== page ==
A University of Iowa psychiatrist and gambling researcher says his latest published study on compulsive gambling has found that the percentage of gamblers who report gambling problems has dropped, despite the expansion of casinos in the state.
However, Dr. Donald W. Black, says the survey results aren’t apt to prompt backers of a new Cedar Rapids gaming casino to feature him or his work in a promotional campaign for the proposed new casino. The survey results still focus on problem gambling, he says.
“I could assure you people who run gambling casinos want to run away from the idea that it causes problems,” Black says. “You don’t want to talk about addictive gamblers when you’re promoting something that’s supposed to be fun and exciting. It’s just a downer.”
Black says the study’s results, which have been published in the latest issue of Annals of Clinical Psychiatry, come as something of “a surprise.”
“Additional casinos did not lead to more and more people with compulsive gambling problems as I thought it might,” says Black. “My theory has always been — and there is some data for this — that if you build it, they will come. So if you keep building casinos, the number of problem gamblers would continue to climb indefinitely. And my data shows that that is not true.”
Black’s study is based on the responses of 356 Iowa residents who completed the South Oaks Gambling Screen (SOGS), an established device to measure lifetime gambling behavior, in a period from 2006 to 2008. The data comes from a time after a growth spurt in the number of casinos in Iowa and is compared to similar Iowa surveys in 1989 and 1995, Black says.
The latest survey found that 83 percent of those in the survey reported no gambling-related problems, an improvement from the 1995 survey when a smaller percentage, 73 percent, reported no gambling related problems. In the 1989 survey, 86 percent of Iowans reported no gambling-related problems.
At the same time, the current survey found 1.4 percent of respondents to be problem gamblers or gambling addicts, a drop from 2 percent in the 1995 survey. The 1989 survey, which measured gambling behavior in Iowa before the state’s first casino opened in 1991, found one-tenth of 1 percent of respondents who identified themselves as problem gamblers.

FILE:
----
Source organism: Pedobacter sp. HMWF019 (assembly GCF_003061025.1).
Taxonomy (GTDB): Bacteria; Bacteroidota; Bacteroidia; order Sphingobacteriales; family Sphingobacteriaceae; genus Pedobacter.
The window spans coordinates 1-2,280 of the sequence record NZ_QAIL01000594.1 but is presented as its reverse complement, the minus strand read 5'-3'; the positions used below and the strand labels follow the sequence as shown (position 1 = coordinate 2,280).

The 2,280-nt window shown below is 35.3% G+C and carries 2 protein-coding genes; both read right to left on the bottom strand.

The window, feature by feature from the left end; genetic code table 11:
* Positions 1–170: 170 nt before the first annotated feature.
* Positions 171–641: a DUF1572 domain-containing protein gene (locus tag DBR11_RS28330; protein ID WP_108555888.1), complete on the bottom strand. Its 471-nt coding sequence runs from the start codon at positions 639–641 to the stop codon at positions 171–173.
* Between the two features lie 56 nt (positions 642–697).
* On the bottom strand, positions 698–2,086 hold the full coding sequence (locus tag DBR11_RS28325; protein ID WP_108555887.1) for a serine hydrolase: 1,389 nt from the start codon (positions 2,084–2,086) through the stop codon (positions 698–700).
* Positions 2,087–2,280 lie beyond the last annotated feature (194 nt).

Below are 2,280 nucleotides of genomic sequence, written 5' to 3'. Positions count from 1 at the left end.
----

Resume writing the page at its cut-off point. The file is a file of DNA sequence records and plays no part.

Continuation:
Black says the percentage decline since the 1995 survey in problem gambling is a result that he says he didn’t foresee during a period when the number of casinos more than doubled in Iowa. Today, Iowa is home to 18 state-licensed casinos and three casinos (one of which is currently closed) operated by American Indian tribal councils.
“It has to do with the novelty of gambling wearing off even for compulsive gamblers,” Black says he surmises. “You just don’t see the number of compulsive gamblers continue to rise indefinitely as you create new casinos.”
The study results come as a Cedar Rapids-centered group of investors, led by Steve Gray, are working to win approval to build a gaming casino in Cedar Rapids. The group, Cedar Rapids Development Group LLC, is in the midst of a petition drive to prompt a May 7 referendum in Linn County on the casino issue. The Iowa Racing and Gaming Commission must then approve a gaming license for Linn County if the local vote succeeds.
Three others in the Department of Psychiatry at the College of Medicine at the University of Iowa and two professors at the University of Northern Iowa’s Center for Social and Behavioral Research helped Black in the survey research on gambling behavior in Iowa.
Black says Iowans who have trouble controlling their gambling can get help by calling the state’s problem-gambling hotline, 1-800-BETS-OFF.
The Iowa Office of Gambling Treatment and Prevention says 88 percent of Iowans gamble in one form or another and 3 percent develop a problem.